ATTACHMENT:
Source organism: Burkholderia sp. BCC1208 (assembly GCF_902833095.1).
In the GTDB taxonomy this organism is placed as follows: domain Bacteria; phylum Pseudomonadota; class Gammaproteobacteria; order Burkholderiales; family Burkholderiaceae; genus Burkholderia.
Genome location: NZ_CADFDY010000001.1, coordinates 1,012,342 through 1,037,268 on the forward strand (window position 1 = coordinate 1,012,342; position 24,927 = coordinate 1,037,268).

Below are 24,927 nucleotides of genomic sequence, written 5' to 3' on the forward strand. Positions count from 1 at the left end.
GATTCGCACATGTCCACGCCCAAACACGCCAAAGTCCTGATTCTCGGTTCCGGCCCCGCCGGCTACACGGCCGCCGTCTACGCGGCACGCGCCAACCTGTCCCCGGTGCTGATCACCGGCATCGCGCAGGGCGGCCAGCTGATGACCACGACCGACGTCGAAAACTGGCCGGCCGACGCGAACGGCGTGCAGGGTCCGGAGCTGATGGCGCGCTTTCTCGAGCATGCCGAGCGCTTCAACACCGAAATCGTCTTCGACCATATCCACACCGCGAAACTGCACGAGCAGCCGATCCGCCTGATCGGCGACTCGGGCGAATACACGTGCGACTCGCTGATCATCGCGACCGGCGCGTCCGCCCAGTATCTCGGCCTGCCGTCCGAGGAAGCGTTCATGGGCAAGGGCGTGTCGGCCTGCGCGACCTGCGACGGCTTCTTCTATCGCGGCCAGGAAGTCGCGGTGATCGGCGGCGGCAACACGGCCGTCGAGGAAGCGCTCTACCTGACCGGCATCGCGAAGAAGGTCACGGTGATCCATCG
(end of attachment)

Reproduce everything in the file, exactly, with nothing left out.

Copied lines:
Source organism: Burkholderia sp. BCC1208 (assembly GCF_902833095.1).
In the GTDB taxonomy this organism is placed as follows: domain Bacteria; phylum Pseudomonadota; class Gammaproteobacteria; order Burkholderiales; family Burkholderiaceae; genus Burkholderia.
Genome location: NZ_CADFDY010000001.1, coordinates 1,012,342 through 1,037,268 on the forward strand (window position 1 = coordinate 1,012,342; position 24,927 = coordinate 1,037,268).

Below are 24,927 nucleotides of genomic sequence, written 5' to 3' on the forward strand. Positions count from 1 at the left end.
GATTCGCACATGTCCACGCCCAAACACGCCAAAGTCCTGATTCTCGGTTCCGGCCCCGCCGGCTACACGGCCGCCGTCTACGCGGCACGCGCCAACCTGTCCCCGGTGCTGATCACCGGCATCGCGCAGGGCGGCCAGCTGATGACCACGACCGACGTCGAAAACTGGCCGGCCGACGCGAACGGCGTGCAGGGTCCGGAGCTGATGGCGCGCTTTCTCGAGCATGCCGAGCGCTTCAACACCGAAATCGTCTTCGACCATATCCACACCGCGAAACTGCACGAGCAGCCGATCCGCCTGATCGGCGACTCGGGCGAATACACGTGCGACTCGCTGATCATCGCGACCGGCGCGTCCGCCCAGTATCTCGGCCTGCCGTCCGAGGAAGCGTTCATGGGCAAGGGCGTGTCGGCCTGCGCGACCTGCGACGGCTTCTTCTATCGCGGCCAGGAAGTCGCGGTGATCGGCGGCGGCAACACGGCCGTCGAGGAAGCGCTCTACCTGACCGGCATCGCGAAGAAGGTCACGGTGATCCATCG